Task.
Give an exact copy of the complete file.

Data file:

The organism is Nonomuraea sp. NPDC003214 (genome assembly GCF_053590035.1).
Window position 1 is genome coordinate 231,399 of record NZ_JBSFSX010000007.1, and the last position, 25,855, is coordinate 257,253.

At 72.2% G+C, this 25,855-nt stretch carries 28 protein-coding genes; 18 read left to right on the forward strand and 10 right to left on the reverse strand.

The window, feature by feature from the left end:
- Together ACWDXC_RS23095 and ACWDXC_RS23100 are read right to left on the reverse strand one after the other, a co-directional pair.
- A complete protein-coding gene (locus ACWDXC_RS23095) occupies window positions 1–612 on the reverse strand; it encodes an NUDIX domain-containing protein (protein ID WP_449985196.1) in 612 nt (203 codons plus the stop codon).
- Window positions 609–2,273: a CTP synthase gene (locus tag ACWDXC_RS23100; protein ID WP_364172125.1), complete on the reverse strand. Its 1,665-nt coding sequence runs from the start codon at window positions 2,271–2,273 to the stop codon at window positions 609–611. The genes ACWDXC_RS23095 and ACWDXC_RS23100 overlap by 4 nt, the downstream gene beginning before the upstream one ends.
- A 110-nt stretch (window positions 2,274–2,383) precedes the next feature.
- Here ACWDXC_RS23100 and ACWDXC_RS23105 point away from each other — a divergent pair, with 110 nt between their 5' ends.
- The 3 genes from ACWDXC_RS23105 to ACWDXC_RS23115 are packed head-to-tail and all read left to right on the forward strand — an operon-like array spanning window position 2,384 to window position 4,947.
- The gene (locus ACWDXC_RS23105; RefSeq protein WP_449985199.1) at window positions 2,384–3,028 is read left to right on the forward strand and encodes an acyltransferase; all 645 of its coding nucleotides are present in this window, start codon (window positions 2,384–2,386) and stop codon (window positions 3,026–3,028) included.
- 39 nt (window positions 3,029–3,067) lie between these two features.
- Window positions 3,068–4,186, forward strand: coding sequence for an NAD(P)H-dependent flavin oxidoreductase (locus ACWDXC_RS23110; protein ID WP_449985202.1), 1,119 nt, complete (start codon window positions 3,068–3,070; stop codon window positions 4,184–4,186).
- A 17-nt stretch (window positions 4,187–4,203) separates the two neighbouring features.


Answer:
The organism is Nonomuraea sp. NPDC003214 (genome assembly GCF_053590035.1).
Window position 1 is genome coordinate 231,399 of record NZ_JBSFSX010000007.1, and the last position, 25,855, is coordinate 257,253.

At 72.2% G+C, this 25,855-nt stretch carries 28 protein-coding genes; 18 read left to right on the forward strand and 10 right to left on the reverse strand.

The window, feature by feature from the left end:
- Together ACWDXC_RS23095 and ACWDXC_RS23100 are read right to left on the reverse strand one after the other, a co-directional pair.
- A complete protein-coding gene (locus ACWDXC_RS23095) occupies window positions 1–612 on the reverse strand; it encodes an NUDIX domain-containing protein (protein ID WP_449985196.1) in 612 nt (203 codons plus the stop codon).
- Window positions 609–2,273: a CTP synthase gene (locus tag ACWDXC_RS23100; protein ID WP_364172125.1), complete on the reverse strand. Its 1,665-nt coding sequence runs from the start codon at window positions 2,271–2,273 to the stop codon at window positions 609–611. The genes ACWDXC_RS23095 and ACWDXC_RS23100 overlap by 4 nt, the downstream gene beginning before the upstream one ends.
- A 110-nt stretch (window positions 2,274–2,383) precedes the next feature.
- Here ACWDXC_RS23100 and ACWDXC_RS23105 point away from each other — a divergent pair, with 110 nt between their 5' ends.
- The 3 genes from ACWDXC_RS23105 to ACWDXC_RS23115 are packed head-to-tail and all read left to right on the forward strand — an operon-like array spanning window position 2,384 to window position 4,947.
- The gene (locus ACWDXC_RS23105; RefSeq protein WP_449985199.1) at window positions 2,384–3,028 is read left to right on the forward strand and encodes an acyltransferase; all 645 of its coding nucleotides are present in this window, start codon (window positions 2,384–2,386) and stop codon (window positions 3,026–3,028) included.
- 39 nt (window positions 3,029–3,067) lie between these two features.
- Window positions 3,068–4,186, forward strand: coding sequence for an NAD(P)H-dependent flavin oxidoreductase (locus ACWDXC_RS23110; protein ID WP_449985202.1), 1,119 nt, complete (start codon window positions 3,068–3,070; stop codon window positions 4,184–4,186).
- A 17-nt stretch (window positions 4,187–4,203) separates the two neighbouring features.